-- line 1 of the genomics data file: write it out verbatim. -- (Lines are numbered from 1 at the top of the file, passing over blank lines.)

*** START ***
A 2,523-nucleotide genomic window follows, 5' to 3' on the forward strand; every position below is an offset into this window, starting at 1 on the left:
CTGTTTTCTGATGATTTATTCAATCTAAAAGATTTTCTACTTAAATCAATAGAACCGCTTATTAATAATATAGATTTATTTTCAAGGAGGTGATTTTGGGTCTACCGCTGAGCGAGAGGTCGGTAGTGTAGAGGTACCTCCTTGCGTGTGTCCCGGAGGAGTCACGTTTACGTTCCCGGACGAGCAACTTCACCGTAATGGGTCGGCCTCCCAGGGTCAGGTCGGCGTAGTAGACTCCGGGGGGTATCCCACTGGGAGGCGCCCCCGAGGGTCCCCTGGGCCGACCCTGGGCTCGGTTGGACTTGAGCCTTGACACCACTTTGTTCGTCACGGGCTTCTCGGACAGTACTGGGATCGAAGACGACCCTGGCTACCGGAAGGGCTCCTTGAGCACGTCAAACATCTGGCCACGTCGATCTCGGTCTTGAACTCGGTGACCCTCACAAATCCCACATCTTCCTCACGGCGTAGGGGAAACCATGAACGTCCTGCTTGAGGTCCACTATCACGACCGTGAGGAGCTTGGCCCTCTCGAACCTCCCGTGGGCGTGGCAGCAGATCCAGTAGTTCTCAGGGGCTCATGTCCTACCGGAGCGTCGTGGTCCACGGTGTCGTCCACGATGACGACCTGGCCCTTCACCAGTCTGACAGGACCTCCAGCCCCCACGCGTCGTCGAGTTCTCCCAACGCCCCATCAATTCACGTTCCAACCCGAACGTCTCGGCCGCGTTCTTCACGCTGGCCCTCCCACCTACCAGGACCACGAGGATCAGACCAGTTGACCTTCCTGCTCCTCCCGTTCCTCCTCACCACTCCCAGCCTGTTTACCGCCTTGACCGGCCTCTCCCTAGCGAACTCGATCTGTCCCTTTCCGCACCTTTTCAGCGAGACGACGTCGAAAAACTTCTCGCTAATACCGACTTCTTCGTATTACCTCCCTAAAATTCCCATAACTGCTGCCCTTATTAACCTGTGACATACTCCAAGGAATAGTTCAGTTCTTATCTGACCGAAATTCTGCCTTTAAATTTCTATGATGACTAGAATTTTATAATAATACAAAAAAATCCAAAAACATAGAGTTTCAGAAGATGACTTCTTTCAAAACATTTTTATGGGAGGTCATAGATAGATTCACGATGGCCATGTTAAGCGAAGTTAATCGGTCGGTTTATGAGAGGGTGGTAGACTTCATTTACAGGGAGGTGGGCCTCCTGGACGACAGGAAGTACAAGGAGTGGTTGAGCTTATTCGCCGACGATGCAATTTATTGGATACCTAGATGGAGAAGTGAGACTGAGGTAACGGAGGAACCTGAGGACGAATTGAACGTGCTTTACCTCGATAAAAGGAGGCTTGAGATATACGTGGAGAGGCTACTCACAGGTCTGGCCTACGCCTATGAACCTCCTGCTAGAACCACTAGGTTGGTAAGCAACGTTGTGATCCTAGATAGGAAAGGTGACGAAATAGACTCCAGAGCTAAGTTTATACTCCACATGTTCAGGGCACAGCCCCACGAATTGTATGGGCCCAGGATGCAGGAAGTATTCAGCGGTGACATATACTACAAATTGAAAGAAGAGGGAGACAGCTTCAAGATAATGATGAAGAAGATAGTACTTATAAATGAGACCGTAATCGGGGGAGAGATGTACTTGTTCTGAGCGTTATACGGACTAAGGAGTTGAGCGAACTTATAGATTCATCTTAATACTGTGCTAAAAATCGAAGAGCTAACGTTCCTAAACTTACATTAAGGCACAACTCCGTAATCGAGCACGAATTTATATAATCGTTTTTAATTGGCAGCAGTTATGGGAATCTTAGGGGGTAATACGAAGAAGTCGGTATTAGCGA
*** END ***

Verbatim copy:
A 2,523-nucleotide genomic window follows, 5' to 3' on the forward strand; every position below is an offset into this window, starting at 1 on the left: